2011 flood may have contributed to spike in metal detections in beef

Jon Condon, 13/02/2013


Severe flooding in central and southern Queensland in 2011 may have indirectly contributed to a spike in the incidence of metal contamination in beef recorded by export processors last year, food safety and regulatory experts believe.

Two large export abattoirs – one on Central Queensland, and the other in the state's southern region – took the decision to voluntarily ‘de-list’ for supply to Korea last year, as a result of a rise in metal contamination problems.

Korea is regarded in export circles as being particularly sensitive to metal contamination in beef shipments.

In one case, the suspension remained in place for six months, greatly impacting on the plant’s export marketing flexibility.

Whole carcases now condemned 

While one of the large multi-site processor companies involved chose not to comment on the episode, the other said it had since implemented a policy across all of its Australian plants, where any metal contamination automatically condemned the offending carcase as unfit for human consumption. Photographic evidence is now provided to the producer involved.

A company spokesman said visual inspections for metal had been introduced at the kill-floor level, as well as upgrading X-ray scanning of carton meat, to further limit risk of contamination. The full carcase condemnation was designed to provide the greatest possible signal to producers about the seriousness of the problem, he said.

Known livestock suppliers to both companies involved in last year’s suspensions were advised about the issue, and what would happen if further detections were to surface.

Dr John LangbridgeThe Australian Meat Industry Council’s veterinary counsel, Dr John Langbridge, said a ‘spike’ in metal contamination detected last year in some Queensland abattoirs may have been connected with cattle management events surrounding the devastating 2011 floods.

“We think there may have been some instances of people desperately trying to get their cattle onto higher ground, using buckshot, as a last resort, to get cattle moving,” he said.

Given similar circumstances in some grazing areas of southern Queensland in January, there was some potential for the problem to reoccur.  

“The recent jump in metal contaminant detection has been sporadic, and seems to have gone away for the timebeing, but that may partly be because a number of plants have installed better X-ray equipment,” Dr Langbridge said.

Latest X-ray technology, which was far superior to older ‘ferrous metal detector’ systems, could cost anywhere from $300,000 to $1 million each. This cost, though, could be defrayed across a lot of product, and over a very long time.

Challenges in detection

Where a lot of the improvement in scanning performance now lay was in the software used to analyse each carton’s X-ray image, which was far more sophisticated than what it once was.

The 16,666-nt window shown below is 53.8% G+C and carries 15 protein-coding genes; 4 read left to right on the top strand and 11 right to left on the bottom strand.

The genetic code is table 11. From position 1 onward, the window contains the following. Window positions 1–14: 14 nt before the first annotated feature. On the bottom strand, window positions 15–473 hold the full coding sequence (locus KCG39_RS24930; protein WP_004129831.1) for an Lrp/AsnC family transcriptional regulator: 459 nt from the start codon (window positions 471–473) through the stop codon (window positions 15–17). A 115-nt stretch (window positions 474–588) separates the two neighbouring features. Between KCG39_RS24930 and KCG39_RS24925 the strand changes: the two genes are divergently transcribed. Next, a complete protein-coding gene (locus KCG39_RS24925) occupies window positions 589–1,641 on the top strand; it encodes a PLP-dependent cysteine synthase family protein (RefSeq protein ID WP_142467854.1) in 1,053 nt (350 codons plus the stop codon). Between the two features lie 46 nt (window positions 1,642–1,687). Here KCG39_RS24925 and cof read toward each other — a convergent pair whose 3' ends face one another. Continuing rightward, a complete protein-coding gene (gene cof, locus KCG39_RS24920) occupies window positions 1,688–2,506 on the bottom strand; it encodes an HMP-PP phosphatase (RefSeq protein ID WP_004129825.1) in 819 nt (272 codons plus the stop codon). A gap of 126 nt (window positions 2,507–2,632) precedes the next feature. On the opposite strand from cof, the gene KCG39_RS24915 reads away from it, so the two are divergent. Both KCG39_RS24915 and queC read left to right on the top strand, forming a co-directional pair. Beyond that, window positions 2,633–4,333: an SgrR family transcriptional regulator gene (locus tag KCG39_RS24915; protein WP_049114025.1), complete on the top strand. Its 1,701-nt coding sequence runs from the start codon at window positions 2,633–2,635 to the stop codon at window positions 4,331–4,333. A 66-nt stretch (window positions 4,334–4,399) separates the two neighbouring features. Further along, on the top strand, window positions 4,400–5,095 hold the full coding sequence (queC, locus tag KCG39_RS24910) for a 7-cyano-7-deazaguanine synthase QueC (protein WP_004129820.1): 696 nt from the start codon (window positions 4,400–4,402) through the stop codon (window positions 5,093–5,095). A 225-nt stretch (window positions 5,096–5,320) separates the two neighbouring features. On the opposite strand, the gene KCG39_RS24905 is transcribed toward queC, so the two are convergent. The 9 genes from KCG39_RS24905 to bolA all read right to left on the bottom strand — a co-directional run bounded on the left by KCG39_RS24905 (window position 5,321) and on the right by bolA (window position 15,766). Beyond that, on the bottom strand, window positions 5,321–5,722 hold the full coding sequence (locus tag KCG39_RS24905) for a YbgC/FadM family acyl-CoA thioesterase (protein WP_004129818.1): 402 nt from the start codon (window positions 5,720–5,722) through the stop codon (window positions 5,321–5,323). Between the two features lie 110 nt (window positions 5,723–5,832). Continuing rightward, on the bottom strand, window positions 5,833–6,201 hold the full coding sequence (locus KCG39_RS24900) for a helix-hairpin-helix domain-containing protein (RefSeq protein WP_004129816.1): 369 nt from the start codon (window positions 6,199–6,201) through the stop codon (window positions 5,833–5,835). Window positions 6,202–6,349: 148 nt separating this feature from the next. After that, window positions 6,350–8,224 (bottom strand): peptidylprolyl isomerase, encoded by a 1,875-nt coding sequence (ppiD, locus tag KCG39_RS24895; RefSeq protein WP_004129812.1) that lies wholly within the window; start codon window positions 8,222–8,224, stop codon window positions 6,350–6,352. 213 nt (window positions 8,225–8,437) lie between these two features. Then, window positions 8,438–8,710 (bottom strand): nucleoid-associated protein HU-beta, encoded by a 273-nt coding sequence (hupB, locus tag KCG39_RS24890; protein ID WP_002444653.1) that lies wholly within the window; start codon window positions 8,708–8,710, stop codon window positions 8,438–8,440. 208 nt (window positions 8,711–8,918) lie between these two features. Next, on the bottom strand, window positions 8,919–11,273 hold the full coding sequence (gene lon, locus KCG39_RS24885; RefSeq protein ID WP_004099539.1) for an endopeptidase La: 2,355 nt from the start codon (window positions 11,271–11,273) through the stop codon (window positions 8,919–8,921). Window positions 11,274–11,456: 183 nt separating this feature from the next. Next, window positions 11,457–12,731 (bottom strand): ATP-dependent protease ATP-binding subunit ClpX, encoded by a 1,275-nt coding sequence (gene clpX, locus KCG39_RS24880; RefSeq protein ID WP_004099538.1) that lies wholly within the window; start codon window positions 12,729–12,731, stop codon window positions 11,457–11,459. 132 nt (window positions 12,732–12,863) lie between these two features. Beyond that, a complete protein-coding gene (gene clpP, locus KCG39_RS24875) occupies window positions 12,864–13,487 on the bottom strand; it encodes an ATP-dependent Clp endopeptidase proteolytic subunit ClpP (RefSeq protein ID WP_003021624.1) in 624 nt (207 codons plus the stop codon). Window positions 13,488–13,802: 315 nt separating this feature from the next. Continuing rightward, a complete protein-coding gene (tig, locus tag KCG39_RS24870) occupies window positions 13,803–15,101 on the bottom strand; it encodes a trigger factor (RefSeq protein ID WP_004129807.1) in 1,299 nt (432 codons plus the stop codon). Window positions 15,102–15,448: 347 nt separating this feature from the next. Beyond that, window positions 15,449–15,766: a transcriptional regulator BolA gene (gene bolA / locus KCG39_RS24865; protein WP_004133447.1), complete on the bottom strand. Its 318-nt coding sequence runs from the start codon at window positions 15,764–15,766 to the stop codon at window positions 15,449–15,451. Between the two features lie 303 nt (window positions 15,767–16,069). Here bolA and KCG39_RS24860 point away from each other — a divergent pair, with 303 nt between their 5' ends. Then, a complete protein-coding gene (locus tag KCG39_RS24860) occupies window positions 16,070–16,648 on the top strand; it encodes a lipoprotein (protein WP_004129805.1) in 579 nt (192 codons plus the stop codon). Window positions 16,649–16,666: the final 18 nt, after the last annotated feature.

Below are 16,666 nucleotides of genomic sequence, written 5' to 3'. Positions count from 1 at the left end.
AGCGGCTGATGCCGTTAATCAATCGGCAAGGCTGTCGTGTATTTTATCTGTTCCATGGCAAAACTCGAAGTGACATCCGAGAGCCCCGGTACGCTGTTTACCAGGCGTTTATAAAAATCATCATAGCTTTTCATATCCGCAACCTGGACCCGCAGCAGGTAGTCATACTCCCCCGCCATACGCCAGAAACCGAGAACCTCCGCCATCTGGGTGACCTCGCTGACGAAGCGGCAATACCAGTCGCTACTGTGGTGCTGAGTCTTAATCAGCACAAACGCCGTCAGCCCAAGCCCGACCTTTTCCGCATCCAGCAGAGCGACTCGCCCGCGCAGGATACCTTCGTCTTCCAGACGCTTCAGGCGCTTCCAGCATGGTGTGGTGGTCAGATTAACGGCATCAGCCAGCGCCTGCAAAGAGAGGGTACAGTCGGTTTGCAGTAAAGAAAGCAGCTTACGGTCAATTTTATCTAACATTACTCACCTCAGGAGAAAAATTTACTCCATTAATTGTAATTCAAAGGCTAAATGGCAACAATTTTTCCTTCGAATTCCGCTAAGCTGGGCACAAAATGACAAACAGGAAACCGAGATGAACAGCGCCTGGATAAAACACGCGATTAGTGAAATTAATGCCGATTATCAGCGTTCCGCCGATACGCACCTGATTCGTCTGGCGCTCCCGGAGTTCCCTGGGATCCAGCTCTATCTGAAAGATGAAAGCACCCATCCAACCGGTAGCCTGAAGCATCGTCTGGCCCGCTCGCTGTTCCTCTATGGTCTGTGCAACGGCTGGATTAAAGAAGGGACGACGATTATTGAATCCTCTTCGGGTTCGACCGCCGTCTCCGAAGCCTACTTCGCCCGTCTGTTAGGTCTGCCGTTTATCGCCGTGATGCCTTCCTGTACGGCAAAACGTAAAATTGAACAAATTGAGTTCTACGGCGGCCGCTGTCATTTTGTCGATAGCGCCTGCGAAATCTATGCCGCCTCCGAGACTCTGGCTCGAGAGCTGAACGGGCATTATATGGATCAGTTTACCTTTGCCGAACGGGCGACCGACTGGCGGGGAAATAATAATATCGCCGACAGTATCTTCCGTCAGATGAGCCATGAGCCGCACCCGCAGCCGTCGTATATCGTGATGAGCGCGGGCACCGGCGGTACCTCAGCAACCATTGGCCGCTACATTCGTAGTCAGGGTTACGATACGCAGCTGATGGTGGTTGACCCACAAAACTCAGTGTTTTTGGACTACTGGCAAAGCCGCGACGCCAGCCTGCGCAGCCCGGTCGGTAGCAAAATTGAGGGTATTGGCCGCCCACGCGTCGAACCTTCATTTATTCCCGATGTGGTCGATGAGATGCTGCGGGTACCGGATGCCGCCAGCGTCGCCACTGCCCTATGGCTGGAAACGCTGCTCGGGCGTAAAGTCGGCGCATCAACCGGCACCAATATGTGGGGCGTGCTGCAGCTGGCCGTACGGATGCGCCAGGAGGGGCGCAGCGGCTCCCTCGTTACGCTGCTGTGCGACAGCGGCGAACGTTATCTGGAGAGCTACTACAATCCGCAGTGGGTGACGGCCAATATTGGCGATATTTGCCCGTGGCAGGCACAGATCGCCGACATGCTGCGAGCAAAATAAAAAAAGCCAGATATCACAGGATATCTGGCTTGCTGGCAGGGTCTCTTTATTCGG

“The challenge with the Korean market issues last year was that as well as scanning whole cartons at point of entry, many Korean companies also scan each smaller piece of meat again after it is removed from the carton, at the portion-control plant or wherever it ends up,” Dr Langbridge said.

“A whole carton often contains a 26kg mass of meat, making the detection of a small fragment of buckshot much more difficult than when scanning a single primal muscle, for example – particularly if the fragment is deeply embedded That’s where the risk lies.”

Dr Langbridge said if the detection was picked up in the importing country at point of entry, the entire container load could be condemned. Depending on circumstances, the importing country could then de-list the plant involved, which could further jeopardise other shipments from the same plant already on the water.

In the case of Korea, if a metal detection happened further down the supply chain, it was not uncommon for it to make the pages of a Korean newspaper, often condemned by local Korean farmers’ organisations keen to minimise imports.

Use NVDs to flag potential problems

Dr Langbridge urged producers who suspected their cattle might have been exposed to metal contamination – either during the 2011 floods through desperate measures, or other reasons – to make suitable references when they filled out their Vendor Declaration Form when selling cattle.

“The last thing we want is avoidance,” he said.

“The processors are still quite happy to process the cattle and pay on the normal pricing grid (assuming there are no contaminations found) – they just want to be made aware of any potential risk issues,” Dr Langbridge said.

The same applied to incidents when using hypodermic syringes, for example, in the rare event when a needle might go astray.

Older magnetic-field based metal detecting technology tended to work reasonably well with ferrous metals, but did not pick up stainless steel, from which syringes were made.




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